I don’t always tell you

by Rachel Held Evans Read Distraction Free

I don’t always tell you about the mornings I wake up and feel the absence of God as though it were a presence—thick and certain, remembered all over again the way you remember in the morning that someone you love has died. 

Or about the days when the idea that a single religion can stop the CNN crawler from reporting one more missile strike, one more downed plane, one more bombed hospital, strikes me as freshly stupid, dangerously naïve. 

(They keep using words like “unthinkable” and “unimaginable” to describe the violence, but let’s be honest, there’s nothing unthinkable or unimaginable about all this. It’s as routine to us as eating, as breathing, as hating. We dream this stuff up all the time.) 

I don’t always tell you about how sometimes I’m not sure I want to bring kids into a world like this one, a world so full of suffering. 

Because that sort of thing doesn’t exactly sell off the shelves at Christian bookstores, does it? 

What do you do when the religion that is supposed to give you comfort and direction is the cause of your pain and confusion?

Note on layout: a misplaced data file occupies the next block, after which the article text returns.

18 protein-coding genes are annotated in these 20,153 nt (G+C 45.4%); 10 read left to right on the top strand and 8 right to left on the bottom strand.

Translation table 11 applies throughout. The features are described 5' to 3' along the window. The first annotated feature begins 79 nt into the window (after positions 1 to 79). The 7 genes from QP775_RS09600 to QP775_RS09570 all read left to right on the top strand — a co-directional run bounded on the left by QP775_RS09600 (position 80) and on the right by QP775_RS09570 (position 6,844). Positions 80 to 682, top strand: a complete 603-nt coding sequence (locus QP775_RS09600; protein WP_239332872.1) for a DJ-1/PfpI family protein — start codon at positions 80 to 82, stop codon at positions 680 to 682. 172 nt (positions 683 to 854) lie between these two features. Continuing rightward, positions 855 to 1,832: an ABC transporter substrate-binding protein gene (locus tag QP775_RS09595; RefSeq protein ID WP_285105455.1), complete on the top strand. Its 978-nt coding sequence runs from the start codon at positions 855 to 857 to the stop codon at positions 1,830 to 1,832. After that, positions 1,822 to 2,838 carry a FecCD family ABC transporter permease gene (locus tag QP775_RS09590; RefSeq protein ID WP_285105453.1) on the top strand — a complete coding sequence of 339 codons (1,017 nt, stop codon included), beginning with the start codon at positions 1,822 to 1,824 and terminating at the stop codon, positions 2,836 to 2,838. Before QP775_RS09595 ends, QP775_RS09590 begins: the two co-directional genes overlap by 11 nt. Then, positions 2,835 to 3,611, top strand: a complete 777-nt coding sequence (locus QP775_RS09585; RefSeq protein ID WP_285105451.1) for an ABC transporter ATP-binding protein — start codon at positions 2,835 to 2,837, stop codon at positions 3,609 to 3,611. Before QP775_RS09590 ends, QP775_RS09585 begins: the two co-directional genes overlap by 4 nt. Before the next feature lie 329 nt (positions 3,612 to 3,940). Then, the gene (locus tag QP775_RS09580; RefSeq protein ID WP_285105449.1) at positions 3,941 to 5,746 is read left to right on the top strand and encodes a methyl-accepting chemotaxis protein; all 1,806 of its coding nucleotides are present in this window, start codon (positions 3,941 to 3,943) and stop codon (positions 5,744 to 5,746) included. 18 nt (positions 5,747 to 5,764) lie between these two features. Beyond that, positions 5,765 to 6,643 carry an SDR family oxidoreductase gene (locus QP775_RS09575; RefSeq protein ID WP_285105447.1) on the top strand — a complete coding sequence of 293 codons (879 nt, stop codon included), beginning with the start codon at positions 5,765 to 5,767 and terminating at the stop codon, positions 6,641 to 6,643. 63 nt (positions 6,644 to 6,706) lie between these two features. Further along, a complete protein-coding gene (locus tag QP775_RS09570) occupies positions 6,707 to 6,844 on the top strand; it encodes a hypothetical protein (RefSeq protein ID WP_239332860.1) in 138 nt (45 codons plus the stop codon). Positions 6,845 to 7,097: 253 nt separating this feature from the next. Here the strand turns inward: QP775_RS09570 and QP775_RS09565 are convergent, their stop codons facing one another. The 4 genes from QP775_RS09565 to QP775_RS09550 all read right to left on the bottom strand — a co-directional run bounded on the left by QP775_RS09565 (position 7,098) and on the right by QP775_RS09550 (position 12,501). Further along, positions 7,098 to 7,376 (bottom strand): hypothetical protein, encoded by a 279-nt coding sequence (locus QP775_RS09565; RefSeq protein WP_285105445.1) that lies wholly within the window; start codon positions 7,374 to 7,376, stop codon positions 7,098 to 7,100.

What do you do when religious people respond to your questions by calling you names? By mocking you? By casting you out? 

I don’t always tell you about the depth of my doubt. 

I don’t always tell you about how the cynicism settles in, like a diaphanous fog. 

Or about how sometimes, just the thought of reading one more Christian book I only half believe exhausts and bores me. 

There is no need for a diagnosis. This isn’t the sort of clinical depression with which so many good people struggle. Privileged as I am, I can cut off the flow of information—shut the laptop, turn off the news, and head outside—and my mood lifts. I can gaze into the dizzying blue of a clear sky and believe in God again, because at least for me, that sky isn’t filled with missiles or bombs. I have the luxury of forgetting. 

Sometimes it frightens me, how effortlessly I can move from belief to unbelief as one would move from room to room. 

Kathleen Norris called it acedia, the noonday demon, a religious and relational apathy that “makes it seem that the sun barely moves, if at all.” 

That sounds about right to me— stuck in the unforgiving glare of midday when every truth has a sharp edge. 

I don’t always tell you, because when a reader says, “I love it when you write something VULNERABLE!” I wonder if she really means it, if she really wants to know that the demon whose voice she thinks she's quieted in her own heart is screaming like hell in mine, and that the scariest thing about being VULNERABLE, about exposing myself to the world without a religion or a platform or a “brand” for protection, is that I might lose them for good...or, perhaps, learn that I can breathe without them. 

And that’s not exactly the sort of born again experience the publishers pay for. 

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